I just installed a Reef Breeders 48" V2 LED light, replacing the old IT2080. Love the low profile and the excellent colors. Thought it was a good time for a long-overdue update. Full tank shot. The anemone now owns about half the tank, with an island of mixed corals on the other half. The clowns love their mcmansion. They were posing, so I played with the macro function. The angels and engineers are being shy, so no photos of the rest of the fish today. Softies and hammer. The 27 cube with turtle grass and Bryopsis (for the slugs) has been enjoying the nutrients from the 90, and is getting overgrown. Time to thin the grass. The slugs are happy, though. This photo actually shows two, but they are squished together while mating. Some eggs from a recent brood. The group is producing about an egg mass per week, on average. Out for a morning crawl. More soon.
  9. Agreed. Also, do you have tridachnid clams or something else that the pyramidellids will parasitize? Otherwise, you may as well ignore them.
  10. mogurnda

    Divers Den

    I would be comfortable with a lot more fish being "beginner unfriendly." As pointed out in various posts above, it would have two positive effects. First, fewer beginning aquarists would buy fish they are not yet able to care for. We have all made those kinds of mistakes, and they will continue to happen no matter what, but higher price tags will discourage at least some bad choices. On the other hand, this is where a lot of the money is for the retailers, because an experienced aquarist can keep a fish for years, and therefore not buy much of anything once the tank is stocked. I haven't bought a fish for at least 4 years, so am not contributing much to the industry. Second, it will encourage captive breeding. One of the problems breeders like ORA face is that it's cheaper to buy many wild caught fish. They had to stop breeding mandarins because they couldn't sell them, for example. I expect that the number of species available will go up, and the prices will go down, when fish can be raised on a much larger scale. In my fantasy world, rare fish like carmabi basslets, which are very difficult to collect, will be more widely available once they are bred in captivity. I still think there is a big place for sustainable collection, which benefits local communities. The problem is that the industry has never come up with a credible way that we aquarists can be sure of the origins of our fishes. None of us want to contribute to the destruction of reefs for the sake of our hobby, but we have to trust an industry that, by necessity, wants to keep costs down. It's ironic that Hawaii, with some of the best practices, cut off collection. And Happy New Year to all.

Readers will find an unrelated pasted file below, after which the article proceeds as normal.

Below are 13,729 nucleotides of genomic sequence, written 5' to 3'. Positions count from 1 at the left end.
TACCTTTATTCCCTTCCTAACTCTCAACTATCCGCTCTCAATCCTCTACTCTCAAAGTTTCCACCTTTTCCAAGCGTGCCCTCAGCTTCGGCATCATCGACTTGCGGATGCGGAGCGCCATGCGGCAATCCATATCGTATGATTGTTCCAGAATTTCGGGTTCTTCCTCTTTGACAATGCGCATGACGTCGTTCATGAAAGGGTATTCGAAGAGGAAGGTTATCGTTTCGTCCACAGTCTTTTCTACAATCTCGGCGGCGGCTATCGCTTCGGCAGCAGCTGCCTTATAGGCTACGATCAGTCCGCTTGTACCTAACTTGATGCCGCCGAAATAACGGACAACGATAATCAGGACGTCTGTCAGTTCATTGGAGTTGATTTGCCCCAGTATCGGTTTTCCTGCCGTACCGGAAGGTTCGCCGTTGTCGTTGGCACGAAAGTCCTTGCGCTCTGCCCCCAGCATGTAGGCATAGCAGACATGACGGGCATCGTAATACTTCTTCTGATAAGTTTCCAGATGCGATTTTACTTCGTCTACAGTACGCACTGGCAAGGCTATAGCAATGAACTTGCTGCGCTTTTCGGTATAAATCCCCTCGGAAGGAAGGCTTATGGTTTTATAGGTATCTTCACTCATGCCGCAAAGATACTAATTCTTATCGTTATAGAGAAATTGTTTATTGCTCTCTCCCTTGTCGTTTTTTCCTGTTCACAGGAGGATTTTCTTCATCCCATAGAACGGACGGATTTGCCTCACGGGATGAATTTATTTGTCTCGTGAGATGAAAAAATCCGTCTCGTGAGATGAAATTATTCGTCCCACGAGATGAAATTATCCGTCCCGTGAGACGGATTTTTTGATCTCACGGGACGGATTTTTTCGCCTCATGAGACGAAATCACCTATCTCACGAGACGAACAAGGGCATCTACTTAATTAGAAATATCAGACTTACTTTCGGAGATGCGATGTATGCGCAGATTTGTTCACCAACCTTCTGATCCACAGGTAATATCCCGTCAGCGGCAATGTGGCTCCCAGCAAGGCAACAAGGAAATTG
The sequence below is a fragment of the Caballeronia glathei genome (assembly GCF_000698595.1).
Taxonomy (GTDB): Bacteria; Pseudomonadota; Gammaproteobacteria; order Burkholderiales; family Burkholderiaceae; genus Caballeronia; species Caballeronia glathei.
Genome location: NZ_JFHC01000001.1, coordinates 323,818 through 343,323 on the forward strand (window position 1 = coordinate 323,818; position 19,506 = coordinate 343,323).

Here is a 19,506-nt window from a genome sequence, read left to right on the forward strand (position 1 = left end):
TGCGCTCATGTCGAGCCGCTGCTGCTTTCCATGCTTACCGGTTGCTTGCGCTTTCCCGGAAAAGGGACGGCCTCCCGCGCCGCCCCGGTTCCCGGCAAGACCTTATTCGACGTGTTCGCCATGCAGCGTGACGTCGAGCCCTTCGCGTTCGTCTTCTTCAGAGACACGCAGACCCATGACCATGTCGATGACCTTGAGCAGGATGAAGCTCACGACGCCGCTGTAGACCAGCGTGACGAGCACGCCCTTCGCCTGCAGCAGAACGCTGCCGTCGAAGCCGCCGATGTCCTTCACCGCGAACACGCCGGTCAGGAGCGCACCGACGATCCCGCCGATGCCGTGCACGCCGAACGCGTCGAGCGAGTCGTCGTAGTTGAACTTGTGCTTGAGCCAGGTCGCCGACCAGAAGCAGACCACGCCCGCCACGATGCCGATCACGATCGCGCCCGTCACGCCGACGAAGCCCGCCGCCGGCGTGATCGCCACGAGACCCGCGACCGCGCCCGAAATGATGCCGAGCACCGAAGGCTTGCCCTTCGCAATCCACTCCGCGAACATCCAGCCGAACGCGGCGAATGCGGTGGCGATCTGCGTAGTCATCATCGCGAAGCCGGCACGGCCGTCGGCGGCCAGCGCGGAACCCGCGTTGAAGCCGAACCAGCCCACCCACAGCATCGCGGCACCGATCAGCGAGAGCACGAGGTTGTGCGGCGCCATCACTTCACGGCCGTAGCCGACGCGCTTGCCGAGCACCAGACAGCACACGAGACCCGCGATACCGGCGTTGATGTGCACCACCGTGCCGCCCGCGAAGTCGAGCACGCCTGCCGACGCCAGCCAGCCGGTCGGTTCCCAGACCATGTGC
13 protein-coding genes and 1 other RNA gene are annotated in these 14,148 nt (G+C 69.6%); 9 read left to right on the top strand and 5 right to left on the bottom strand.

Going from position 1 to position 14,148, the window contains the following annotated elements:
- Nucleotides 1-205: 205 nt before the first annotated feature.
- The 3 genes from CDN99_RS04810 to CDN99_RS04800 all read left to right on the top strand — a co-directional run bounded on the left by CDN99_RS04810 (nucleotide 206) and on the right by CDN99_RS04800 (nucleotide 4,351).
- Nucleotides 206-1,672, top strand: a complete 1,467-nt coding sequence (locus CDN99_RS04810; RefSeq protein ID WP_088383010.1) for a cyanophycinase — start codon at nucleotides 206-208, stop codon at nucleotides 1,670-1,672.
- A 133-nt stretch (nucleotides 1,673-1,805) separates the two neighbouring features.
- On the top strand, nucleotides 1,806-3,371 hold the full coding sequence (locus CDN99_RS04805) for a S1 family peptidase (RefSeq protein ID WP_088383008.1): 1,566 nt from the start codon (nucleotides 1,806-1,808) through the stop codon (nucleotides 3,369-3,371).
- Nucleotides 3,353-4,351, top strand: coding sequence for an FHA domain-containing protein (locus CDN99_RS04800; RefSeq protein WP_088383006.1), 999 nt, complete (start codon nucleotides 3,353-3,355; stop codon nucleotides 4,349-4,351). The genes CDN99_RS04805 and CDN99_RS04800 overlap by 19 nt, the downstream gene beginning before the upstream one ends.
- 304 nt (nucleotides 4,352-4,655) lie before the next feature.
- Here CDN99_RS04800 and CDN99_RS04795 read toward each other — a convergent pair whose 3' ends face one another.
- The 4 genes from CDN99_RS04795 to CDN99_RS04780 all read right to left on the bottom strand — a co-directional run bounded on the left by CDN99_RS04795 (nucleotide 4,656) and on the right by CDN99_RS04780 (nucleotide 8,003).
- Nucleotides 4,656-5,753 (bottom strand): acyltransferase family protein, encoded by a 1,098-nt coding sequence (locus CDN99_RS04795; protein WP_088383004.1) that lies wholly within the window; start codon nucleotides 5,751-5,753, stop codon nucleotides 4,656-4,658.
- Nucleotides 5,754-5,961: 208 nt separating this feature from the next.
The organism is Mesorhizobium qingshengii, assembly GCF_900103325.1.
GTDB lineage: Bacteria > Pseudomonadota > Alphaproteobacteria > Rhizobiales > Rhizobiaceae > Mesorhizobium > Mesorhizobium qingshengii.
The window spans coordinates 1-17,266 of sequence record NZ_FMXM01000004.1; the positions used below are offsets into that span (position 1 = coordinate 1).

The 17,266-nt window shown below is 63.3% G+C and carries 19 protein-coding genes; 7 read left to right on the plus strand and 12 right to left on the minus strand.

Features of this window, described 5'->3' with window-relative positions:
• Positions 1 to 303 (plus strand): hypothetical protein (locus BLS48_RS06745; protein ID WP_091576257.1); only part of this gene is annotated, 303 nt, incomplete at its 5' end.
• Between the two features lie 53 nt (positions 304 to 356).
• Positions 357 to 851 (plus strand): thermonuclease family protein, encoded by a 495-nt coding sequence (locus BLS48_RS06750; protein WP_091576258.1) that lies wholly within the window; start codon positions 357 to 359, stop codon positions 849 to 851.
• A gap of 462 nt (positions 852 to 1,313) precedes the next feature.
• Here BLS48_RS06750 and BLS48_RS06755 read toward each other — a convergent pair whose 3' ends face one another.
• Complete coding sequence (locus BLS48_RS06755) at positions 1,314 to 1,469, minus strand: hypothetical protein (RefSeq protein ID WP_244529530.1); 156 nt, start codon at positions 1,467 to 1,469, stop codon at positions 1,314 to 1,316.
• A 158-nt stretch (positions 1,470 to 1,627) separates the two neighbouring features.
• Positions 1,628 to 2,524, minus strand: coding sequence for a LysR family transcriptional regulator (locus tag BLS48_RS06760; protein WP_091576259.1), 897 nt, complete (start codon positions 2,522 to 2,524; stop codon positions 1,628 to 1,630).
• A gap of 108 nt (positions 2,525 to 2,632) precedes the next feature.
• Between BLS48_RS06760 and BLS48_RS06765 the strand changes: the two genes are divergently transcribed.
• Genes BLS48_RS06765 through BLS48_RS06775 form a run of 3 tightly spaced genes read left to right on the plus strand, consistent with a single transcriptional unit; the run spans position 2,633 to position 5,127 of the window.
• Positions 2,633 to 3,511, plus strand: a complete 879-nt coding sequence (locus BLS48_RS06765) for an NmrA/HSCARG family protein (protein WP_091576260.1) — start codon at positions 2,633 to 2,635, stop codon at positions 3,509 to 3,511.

11. mogurnda

    Divers Den

    Nonsense. They can simply not sell them. By my count, Arking Mark has killed 5 so far in his "studies," with only one survivor so far, and he is more conscientious and experienced than most. I expect the pair will end up dying in the hands of another "expert" who doesn't understand his or her own limitations. Given the hundreds of species of all shapes, sizes and colors, I am at a loss as to why a retailer can, in good conscience, sell fish that are almost certainly going to die. The reefs face huge challenges, and I honestly don't know how big an impact this kind of activity has, but I do know that it makes the hobby look bad.